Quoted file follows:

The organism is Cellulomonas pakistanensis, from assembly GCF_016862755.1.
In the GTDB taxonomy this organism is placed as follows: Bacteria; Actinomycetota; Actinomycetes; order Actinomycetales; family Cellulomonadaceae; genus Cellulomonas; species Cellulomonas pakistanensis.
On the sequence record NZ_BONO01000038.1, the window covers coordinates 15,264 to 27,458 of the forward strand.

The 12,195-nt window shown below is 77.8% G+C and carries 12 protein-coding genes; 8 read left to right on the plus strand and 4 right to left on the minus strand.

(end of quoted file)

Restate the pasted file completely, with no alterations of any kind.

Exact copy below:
The organism is Cellulomonas pakistanensis, from assembly GCF_016862755.1.
In the GTDB taxonomy this organism is placed as follows: Bacteria; Actinomycetota; Actinomycetes; order Actinomycetales; family Cellulomonadaceae; genus Cellulomonas; species Cellulomonas pakistanensis.
On the sequence record NZ_BONO01000038.1, the window covers coordinates 15,264 to 27,458 of the forward strand.

The 12,195-nt window shown below is 77.8% G+C and carries 12 protein-coding genes; 8 read left to right on the plus strand and 4 right to left on the minus strand.